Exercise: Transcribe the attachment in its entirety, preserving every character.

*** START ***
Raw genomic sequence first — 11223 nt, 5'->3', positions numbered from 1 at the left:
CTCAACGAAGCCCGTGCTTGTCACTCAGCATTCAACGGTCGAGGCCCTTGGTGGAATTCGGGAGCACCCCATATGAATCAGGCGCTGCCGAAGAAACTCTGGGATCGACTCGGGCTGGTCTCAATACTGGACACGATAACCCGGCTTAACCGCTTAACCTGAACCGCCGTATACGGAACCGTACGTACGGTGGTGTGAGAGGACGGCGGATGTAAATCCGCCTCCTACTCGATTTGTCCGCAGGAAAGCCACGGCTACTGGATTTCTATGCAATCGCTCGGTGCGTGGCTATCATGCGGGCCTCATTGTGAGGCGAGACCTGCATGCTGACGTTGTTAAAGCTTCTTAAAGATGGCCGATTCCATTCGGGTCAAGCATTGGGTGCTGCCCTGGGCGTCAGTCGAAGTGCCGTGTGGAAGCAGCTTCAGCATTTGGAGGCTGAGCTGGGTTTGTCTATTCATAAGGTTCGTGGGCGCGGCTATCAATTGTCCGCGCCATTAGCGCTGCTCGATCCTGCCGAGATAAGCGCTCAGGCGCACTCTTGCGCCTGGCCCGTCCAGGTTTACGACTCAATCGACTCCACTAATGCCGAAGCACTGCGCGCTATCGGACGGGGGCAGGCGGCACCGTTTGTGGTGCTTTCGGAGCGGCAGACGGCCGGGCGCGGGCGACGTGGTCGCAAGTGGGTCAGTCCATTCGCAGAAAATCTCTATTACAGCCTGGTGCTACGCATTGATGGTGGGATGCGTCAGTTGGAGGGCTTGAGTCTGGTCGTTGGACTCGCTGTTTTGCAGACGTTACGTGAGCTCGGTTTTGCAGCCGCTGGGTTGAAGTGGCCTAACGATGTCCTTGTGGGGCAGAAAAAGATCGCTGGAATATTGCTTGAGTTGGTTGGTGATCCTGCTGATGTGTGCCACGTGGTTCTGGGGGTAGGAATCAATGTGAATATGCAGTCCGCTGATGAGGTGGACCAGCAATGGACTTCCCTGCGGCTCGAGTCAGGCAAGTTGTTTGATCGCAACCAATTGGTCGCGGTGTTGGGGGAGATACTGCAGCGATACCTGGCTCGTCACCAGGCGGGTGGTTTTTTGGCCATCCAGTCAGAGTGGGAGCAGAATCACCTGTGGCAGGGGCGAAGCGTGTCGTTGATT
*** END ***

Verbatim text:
Raw genomic sequence first — 11223 nt, 5'->3', positions numbered from 1 at the left:
CTCAACGAAGCCCGTGCTTGTCACTCAGCATTCAACGGTCGAGGCCCTTGGTGGAATTCGGGAGCACCCCATATGAATCAGGCGCTGCCGAAGAAACTCTGGGATCGACTCGGGCTGGTCTCAATACTGGACACGATAACCCGGCTTAACCGCTTAACCTGAACCGCCGTATACGGAACCGTACGTACGGTGGTGTGAGAGGACGGCGGATGTAAATCCGCCTCCTACTCGATTTGTCCGCAGGAAAGCCACGGCTACTGGATTTCTATGCAATCGCTCGGTGCGTGGCTATCATGCGGGCCTCATTGTGAGGCGAGACCTGCATGCTGACGTTGTTAAAGCTTCTTAAAGATGGCCGATTCCATTCGGGTCAAGCATTGGGTGCTGCCCTGGGCGTCAGTCGAAGTGCCGTGTGGAAGCAGCTTCAGCATTTGGAGGCTGAGCTGGGTTTGTCTATTCATAAGGTTCGTGGGCGCGGCTATCAATTGTCCGCGCCATTAGCGCTGCTCGATCCTGCCGAGATAAGCGCTCAGGCGCACTCTTGCGCCTGGCCCGTCCAGGTTTACGACTCAATCGACTCCACTAATGCCGAAGCACTGCGCGCTATCGGACGGGGGCAGGCGGCACCGTTTGTGGTGCTTTCGGAGCGGCAGACGGCCGGGCGCGGGCGACGTGGTCGCAAGTGGGTCAGTCCATTCGCAGAAAATCTCTATTACAGCCTGGTGCTACGCATTGATGGTGGGATGCGTCAGTTGGAGGGCTTGAGTCTGGTCGTTGGACTCGCTGTTTTGCAGACGTTACGTGAGCTCGGTTTTGCAGCCGCTGGGTTGAAGTGGCCTAACGATGTCCTTGTGGGGCAGAAAAAGATCGCTGGAATATTGCTTGAGTTGGTTGGTGATCCTGCTGATGTGTGCCACGTGGTTCTGGGGGTAGGAATCAATGTGAATATGCAGTCCGCTGATGAGGTGGACCAGCAATGGACTTCCCTGCGGCTCGAGTCAGGCAAGTTGTTTGATCGCAACCAATTGGTCGCGGTGTTGGGGGAGATACTGCAGCGATACCTGGCTCGTCACCAGGCGGGTGGTTTTTTGGCCATCCAGTCAGAGTGGGAGCAGAATCACCTGTGGCAGGGGCGAAGCGTGTCGTTGATT